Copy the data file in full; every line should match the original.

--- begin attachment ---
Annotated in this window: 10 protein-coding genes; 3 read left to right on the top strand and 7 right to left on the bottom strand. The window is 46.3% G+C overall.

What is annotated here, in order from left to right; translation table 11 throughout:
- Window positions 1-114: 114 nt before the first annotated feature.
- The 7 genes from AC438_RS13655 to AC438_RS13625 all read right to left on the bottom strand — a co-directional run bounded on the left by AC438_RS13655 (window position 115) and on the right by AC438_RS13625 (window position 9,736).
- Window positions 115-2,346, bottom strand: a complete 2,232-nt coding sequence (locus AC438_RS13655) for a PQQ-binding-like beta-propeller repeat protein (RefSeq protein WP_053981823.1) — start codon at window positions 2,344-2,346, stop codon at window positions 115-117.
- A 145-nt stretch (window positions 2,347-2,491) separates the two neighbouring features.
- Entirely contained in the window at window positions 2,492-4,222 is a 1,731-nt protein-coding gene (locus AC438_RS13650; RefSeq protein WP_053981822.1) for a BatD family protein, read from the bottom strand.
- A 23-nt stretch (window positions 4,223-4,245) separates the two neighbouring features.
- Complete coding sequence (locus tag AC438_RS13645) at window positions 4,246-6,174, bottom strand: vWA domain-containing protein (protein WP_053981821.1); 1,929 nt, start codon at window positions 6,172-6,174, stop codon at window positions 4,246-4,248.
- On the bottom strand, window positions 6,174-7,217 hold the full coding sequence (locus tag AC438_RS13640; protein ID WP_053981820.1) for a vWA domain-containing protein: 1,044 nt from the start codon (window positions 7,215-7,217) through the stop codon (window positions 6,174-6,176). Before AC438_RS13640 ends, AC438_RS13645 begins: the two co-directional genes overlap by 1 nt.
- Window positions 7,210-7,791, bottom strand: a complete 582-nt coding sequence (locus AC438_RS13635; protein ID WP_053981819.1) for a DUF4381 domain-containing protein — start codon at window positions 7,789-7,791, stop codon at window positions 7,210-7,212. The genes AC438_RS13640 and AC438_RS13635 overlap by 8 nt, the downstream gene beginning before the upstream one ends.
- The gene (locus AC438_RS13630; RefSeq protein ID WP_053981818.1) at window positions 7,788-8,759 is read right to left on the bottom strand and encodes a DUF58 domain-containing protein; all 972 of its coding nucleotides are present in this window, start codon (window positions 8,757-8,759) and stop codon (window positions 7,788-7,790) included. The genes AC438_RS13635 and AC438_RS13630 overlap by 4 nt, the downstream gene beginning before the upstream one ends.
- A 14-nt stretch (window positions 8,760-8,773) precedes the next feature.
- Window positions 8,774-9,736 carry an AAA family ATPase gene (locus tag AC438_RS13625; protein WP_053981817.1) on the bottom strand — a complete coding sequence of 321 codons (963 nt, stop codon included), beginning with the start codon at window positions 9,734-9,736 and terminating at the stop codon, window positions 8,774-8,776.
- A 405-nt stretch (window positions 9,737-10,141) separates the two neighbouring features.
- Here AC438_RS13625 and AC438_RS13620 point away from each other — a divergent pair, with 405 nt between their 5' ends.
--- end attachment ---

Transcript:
Annotated in this window: 10 protein-coding genes; 3 read left to right on the top strand and 7 right to left on the bottom strand. The window is 46.3% G+C overall.

What is annotated here, in order from left to right; translation table 11 throughout:
- Window positions 1-114: 114 nt before the first annotated feature.
- The 7 genes from AC438_RS13655 to AC438_RS13625 all read right to left on the bottom strand — a co-directional run bounded on the left by AC438_RS13655 (window position 115) and on the right by AC438_RS13625 (window position 9,736).
- Window positions 115-2,346, bottom strand: a complete 2,232-nt coding sequence (locus AC438_RS13655) for a PQQ-binding-like beta-propeller repeat protein (RefSeq protein WP_053981823.1) — start codon at window positions 2,344-2,346, stop codon at window positions 115-117.
- A 145-nt stretch (window positions 2,347-2,491) separates the two neighbouring features.
- Entirely contained in the window at window positions 2,492-4,222 is a 1,731-nt protein-coding gene (locus AC438_RS13650; RefSeq protein WP_053981822.1) for a BatD family protein, read from the bottom strand.
- A 23-nt stretch (window positions 4,223-4,245) separates the two neighbouring features.
- Complete coding sequence (locus tag AC438_RS13645) at window positions 4,246-6,174, bottom strand: vWA domain-containing protein (protein WP_053981821.1); 1,929 nt, start codon at window positions 6,172-6,174, stop codon at window positions 4,246-4,248.
- On the bottom strand, window positions 6,174-7,217 hold the full coding sequence (locus tag AC438_RS13640; protein ID WP_053981820.1) for a vWA domain-containing protein: 1,044 nt from the start codon (window positions 7,215-7,217) through the stop codon (window positions 6,174-6,176). Before AC438_RS13640 ends, AC438_RS13645 begins: the two co-directional genes overlap by 1 nt.
- Window positions 7,210-7,791, bottom strand: a complete 582-nt coding sequence (locus AC438_RS13635; protein ID WP_053981819.1) for a DUF4381 domain-containing protein — start codon at window positions 7,789-7,791, stop codon at window positions 7,210-7,212. The genes AC438_RS13640 and AC438_RS13635 overlap by 8 nt, the downstream gene beginning before the upstream one ends.
- The gene (locus AC438_RS13630; RefSeq protein ID WP_053981818.1) at window positions 7,788-8,759 is read right to left on the bottom strand and encodes a DUF58 domain-containing protein; all 972 of its coding nucleotides are present in this window, start codon (window positions 8,757-8,759) and stop codon (window positions 7,788-7,790) included. The genes AC438_RS13635 and AC438_RS13630 overlap by 4 nt, the downstream gene beginning before the upstream one ends.
- A 14-nt stretch (window positions 8,760-8,773) precedes the next feature.
- Window positions 8,774-9,736 carry an AAA family ATPase gene (locus tag AC438_RS13625; protein WP_053981817.1) on the bottom strand — a complete coding sequence of 321 codons (963 nt, stop codon included), beginning with the start codon at window positions 9,734-9,736 and terminating at the stop codon, window positions 8,774-8,776.
- A 405-nt stretch (window positions 9,737-10,141) separates the two neighbouring features.
- Here AC438_RS13625 and AC438_RS13620 point away from each other — a divergent pair, with 405 nt between their 5' ends.